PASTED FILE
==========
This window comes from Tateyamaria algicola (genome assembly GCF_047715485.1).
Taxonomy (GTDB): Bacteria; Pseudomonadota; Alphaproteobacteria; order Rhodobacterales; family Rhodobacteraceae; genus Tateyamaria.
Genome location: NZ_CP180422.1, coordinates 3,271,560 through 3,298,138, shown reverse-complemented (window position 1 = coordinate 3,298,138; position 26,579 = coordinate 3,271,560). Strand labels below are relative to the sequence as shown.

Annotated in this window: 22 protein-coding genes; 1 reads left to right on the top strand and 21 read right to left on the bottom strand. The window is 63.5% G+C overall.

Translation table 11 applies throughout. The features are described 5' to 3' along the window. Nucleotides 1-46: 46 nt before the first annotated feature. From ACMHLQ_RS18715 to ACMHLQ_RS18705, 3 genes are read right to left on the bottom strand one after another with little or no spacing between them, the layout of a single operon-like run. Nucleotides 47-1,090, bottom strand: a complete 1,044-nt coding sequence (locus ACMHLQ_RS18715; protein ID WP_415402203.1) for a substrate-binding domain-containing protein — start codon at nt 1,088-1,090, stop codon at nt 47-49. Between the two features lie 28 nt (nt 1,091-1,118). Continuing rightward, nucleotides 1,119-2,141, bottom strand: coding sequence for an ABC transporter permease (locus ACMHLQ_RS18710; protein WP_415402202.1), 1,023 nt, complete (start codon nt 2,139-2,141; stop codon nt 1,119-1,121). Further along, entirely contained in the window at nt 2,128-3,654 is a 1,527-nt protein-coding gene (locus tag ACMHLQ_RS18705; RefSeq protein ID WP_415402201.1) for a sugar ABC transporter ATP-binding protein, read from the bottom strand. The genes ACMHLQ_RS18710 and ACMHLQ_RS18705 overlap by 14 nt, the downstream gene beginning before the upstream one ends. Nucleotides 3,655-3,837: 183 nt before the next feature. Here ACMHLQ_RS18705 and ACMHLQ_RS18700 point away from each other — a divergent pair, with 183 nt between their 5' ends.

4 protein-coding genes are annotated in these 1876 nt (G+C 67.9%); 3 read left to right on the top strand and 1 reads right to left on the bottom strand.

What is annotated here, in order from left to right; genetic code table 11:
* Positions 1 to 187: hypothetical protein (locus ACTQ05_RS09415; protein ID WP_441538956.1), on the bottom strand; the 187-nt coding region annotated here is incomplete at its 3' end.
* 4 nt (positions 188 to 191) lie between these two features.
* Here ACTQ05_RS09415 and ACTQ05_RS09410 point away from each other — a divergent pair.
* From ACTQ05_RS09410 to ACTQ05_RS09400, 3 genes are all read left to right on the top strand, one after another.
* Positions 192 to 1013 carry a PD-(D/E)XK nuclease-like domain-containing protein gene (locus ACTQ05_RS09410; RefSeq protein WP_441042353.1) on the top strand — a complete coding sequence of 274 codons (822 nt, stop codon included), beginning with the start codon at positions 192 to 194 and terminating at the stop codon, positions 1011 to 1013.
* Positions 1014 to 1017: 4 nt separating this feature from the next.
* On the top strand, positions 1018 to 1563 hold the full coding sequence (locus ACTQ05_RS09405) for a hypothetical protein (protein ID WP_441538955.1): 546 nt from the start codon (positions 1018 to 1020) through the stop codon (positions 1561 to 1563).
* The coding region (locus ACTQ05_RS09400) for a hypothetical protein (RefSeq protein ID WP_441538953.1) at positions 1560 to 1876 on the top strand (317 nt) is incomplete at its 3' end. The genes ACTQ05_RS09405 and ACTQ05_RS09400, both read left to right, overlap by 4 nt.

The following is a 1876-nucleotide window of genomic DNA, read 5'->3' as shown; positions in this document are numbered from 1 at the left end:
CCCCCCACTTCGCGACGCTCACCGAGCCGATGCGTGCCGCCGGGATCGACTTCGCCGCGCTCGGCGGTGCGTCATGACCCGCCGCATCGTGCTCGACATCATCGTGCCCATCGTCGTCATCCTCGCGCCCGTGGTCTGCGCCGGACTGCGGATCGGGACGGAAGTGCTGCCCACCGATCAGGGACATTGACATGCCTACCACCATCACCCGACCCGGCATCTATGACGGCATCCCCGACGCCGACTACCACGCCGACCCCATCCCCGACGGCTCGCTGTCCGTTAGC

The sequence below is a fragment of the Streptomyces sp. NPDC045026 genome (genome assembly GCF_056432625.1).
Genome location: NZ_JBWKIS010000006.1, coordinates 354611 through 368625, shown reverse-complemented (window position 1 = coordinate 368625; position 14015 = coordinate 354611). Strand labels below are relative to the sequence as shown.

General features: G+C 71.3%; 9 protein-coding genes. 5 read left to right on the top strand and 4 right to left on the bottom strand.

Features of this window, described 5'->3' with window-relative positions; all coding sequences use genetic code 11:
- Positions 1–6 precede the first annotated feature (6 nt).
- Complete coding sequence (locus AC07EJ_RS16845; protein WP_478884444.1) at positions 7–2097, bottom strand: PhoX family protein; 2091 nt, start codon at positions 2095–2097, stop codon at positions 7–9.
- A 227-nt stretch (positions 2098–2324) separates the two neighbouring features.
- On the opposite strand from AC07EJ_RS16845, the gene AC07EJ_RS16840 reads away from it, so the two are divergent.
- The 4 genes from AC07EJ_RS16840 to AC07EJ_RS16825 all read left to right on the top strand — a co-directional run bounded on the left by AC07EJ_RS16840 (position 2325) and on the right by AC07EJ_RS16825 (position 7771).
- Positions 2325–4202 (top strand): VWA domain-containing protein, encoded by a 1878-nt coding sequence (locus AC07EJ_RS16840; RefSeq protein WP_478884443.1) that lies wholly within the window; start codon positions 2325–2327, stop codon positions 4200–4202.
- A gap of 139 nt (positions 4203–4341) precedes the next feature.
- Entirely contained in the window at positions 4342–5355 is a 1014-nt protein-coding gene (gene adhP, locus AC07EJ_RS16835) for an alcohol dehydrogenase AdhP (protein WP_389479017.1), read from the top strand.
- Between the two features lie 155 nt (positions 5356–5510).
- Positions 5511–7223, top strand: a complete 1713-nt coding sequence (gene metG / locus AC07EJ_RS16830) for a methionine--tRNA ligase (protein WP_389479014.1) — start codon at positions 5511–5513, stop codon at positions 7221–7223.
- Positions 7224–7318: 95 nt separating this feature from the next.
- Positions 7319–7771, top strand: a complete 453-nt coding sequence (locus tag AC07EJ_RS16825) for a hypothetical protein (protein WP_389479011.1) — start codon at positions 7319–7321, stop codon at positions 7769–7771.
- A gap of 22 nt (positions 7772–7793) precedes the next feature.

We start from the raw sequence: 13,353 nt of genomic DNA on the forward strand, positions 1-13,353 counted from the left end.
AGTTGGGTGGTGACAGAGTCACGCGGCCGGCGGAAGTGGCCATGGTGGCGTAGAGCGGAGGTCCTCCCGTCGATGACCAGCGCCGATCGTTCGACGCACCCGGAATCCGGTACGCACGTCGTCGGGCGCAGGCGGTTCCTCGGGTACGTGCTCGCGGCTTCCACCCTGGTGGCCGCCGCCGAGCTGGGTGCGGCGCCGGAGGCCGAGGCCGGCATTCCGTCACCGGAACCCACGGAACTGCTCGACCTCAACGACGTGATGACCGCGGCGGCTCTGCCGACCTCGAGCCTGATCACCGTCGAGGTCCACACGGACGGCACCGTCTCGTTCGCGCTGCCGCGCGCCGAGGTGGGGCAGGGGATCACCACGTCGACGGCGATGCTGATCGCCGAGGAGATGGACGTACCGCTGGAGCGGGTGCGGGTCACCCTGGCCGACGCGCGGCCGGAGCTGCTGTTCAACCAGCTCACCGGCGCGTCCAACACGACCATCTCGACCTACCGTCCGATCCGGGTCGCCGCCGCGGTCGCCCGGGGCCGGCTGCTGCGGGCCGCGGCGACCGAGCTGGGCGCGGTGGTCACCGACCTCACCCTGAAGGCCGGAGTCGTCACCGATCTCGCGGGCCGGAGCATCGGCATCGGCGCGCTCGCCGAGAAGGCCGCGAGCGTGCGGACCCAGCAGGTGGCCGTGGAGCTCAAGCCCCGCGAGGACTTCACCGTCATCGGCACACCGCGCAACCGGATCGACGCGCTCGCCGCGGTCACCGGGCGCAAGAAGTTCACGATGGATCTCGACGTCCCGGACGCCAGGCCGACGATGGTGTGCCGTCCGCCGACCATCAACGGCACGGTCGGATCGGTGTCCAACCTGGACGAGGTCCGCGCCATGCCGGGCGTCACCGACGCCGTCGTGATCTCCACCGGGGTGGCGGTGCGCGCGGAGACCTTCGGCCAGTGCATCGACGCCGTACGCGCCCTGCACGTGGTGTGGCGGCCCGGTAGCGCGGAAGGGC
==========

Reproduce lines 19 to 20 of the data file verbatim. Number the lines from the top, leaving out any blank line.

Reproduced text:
Genome location: NZ_JBWKIS010000006.1, coordinates 354611 through 368625, shown reverse-complemented (window position 1 = coordinate 368625; position 14015 = coordinate 354611). Strand labels below are relative to the sequence as shown.

General features: G+C 71.3%; 9 protein-coding genes. 5 read left to right on the top strand and 4 right to left on the bottom strand.